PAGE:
A fair point and one I don't necessarily disagree with but to a large extent you are asking them to prove something that is very difficult if not impossible to establish. As I've said above, about a third of players don't re-register for the following season. A not too dissimilar number change clubs at the start of each season and then there are well over 200 transfers per season. Over the years of Trelawny the lack of players is only just the biggest reason quoted for clubs/teams folding with 22 putting it forward as the reason; 20 folded due to a lack of volunteers to run them and there's been a net loss of 8 to the Combination League. Add to that a small splattering of other reasons and you can see its far from straightforward. In the end players will go to play where they want to and without holding players to their current club, which we are not allowed to do, no club can give a guarantee that they're not going to have players joining from other existing clubs. And lest we forget, there are @4000 players out there who have registered at some point but are no longer playing. Getting only a few low hundreds of them back into the game would make a big difference and therein lies the challenge!
  8. What new teams are applying to join?

    I'm sure your right but it just seemed a high average per team (54) when the Trelawny average is only 37 and many of the same arguments apply. Mute point in the end - it is what it is.
  9. What new teams are applying to join?

    Yes it would Paul but as the Combination doesn't use Full-Time in the same way it would be a very large piece of work to find out. Given that we're all fishing in the same pond I suspect it'll be around the same proportion. On average since Trelawny started about a third of players don't register from one season to the next - and another 25-30% change clubs every season. Also 1080 seems quite high but is perhaps indicative of what is now needed to field 11 on a Saturday. Retention of post 16 players is a major concern within the FA and there are some initiatives on the way (Flexi football will be discussed at the Trelawny AGM for example). Typically about 15% of players in Trelawny each season are in the 16 to 19 year old age bracket.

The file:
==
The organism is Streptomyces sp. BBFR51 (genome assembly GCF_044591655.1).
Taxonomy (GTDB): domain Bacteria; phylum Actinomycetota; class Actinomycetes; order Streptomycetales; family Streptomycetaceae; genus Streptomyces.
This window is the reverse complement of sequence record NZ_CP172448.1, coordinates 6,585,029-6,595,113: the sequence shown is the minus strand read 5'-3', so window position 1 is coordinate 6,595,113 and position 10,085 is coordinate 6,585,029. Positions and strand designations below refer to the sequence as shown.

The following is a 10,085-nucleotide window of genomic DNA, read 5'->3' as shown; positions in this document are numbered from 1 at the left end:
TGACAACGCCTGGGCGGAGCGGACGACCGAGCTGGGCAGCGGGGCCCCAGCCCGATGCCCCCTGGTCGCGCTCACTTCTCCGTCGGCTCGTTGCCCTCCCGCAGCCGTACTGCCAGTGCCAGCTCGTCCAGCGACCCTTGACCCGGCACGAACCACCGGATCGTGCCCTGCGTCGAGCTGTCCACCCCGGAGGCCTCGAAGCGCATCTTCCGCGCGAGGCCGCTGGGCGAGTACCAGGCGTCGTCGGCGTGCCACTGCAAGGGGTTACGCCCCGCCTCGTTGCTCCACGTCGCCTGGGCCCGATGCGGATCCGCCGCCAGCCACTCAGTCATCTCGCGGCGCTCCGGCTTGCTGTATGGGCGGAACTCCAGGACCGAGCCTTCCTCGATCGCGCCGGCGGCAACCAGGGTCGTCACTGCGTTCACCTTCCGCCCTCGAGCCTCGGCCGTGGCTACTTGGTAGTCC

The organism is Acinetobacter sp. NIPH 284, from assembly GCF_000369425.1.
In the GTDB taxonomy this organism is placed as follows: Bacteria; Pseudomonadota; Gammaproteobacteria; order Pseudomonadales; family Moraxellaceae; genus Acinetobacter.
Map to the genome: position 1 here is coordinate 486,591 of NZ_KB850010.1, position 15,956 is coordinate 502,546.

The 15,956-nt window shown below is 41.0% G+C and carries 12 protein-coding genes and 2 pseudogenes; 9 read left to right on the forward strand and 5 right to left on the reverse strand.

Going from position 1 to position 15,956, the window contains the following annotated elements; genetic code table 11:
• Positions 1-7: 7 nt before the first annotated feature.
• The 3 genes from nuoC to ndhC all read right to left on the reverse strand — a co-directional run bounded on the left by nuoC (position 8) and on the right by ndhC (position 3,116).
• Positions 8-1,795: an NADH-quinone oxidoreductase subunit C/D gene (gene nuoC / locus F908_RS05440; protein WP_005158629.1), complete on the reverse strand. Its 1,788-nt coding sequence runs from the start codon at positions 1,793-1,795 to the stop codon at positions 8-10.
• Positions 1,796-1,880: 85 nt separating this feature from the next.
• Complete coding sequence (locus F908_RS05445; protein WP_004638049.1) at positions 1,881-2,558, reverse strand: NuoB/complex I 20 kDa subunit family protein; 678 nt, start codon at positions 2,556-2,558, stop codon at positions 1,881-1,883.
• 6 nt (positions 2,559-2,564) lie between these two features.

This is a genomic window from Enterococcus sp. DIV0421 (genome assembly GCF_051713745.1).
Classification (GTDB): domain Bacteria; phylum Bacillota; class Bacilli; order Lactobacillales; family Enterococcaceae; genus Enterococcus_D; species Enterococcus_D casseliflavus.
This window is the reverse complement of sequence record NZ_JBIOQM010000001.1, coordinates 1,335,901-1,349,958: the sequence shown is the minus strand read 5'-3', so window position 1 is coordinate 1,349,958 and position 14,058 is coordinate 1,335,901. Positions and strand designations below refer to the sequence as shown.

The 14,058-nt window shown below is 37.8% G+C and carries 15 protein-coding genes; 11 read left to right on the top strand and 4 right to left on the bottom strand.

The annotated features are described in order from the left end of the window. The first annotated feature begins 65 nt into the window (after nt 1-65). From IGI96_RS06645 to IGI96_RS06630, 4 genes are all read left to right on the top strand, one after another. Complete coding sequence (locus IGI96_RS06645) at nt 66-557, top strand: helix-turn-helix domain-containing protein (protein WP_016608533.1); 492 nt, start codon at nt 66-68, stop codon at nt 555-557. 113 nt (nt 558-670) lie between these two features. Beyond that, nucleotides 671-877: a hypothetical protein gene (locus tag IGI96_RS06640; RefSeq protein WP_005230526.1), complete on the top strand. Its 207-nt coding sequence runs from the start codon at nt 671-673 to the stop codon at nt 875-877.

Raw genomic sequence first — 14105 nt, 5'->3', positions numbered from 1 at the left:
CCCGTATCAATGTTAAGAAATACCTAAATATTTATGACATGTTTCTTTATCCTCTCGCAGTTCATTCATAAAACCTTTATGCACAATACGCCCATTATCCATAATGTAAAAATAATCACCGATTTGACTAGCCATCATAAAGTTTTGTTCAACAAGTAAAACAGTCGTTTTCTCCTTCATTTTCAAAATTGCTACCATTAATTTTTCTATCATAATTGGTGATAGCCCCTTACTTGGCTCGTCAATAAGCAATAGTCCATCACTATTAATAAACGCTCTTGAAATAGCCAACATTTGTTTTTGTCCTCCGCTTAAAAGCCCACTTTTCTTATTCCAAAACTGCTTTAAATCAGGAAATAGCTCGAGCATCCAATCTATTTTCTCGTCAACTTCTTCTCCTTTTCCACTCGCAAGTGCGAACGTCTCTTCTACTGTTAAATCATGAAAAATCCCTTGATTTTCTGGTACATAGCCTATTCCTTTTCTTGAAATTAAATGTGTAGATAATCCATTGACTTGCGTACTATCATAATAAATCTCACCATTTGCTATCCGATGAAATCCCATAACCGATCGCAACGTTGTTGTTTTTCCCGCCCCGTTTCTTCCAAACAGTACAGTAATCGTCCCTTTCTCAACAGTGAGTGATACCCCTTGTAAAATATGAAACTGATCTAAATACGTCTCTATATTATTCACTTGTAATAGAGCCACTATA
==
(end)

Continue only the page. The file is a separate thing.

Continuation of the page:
10. Players signing for two clubs

    Spot on Dave and it won't change. The legal technicalities and FA regulations of it center around whether a player is under contract or is a non contract player. A non contract player can sign for as many clubs as he wants (but not in the same league) subject to the 7 days approach once he has signed for the first club. The question was asked about 3 years ago about registering for one club and one club only. A very firm 'no' came back. A contracted player on the other hand can only play for the teams of that club unless loaned under the arrangements in the Standardised Rules.
  11. Players signing for two clubs

    Sorry Dave but that's not correct. FA Rule C2a, the bulk of which is reproduced as Trelawny Rule 8i, is very clear. The first bit states that players who are not under a written contract to a club may be registered with a number of clubs at any time. The second relevant part states: 'i. During the current season any Club wishing to approach a Player known to be registered with or having played for any other Club must give to the secretary of each such Club, seven days’ formal written notice of the intention to approach the Player. Formal written notice of approach need be given by........'
  12. New Season start date?

    Yes Dave. The exemption they have is not unique to our League and is also applied to other university teams in other areas/counties. Pretty much yes.
  13. New Season start date?

    I suspect the start date will be the 19th or possibly 26th August as historically this has been the case but, as mentioned, this will be set at the AGM. Rule 10a then comes into play: '.... Irrespective of this date, all teams shall commence League fixtures on or before the first Saturday in September'.
  14. Failed Step 6 grading list (2017)

    And to complete the hat-trick of incorrect statements a random check with Companies House will tell you that Cornwall FA is on a par with Devon, a tad ahead of Dorset but way way behind the likes of Somerset, Lancashire and Essex. As for the tongue in cheek comment about blazers, they are of course bought by board and Council members not the CCFA.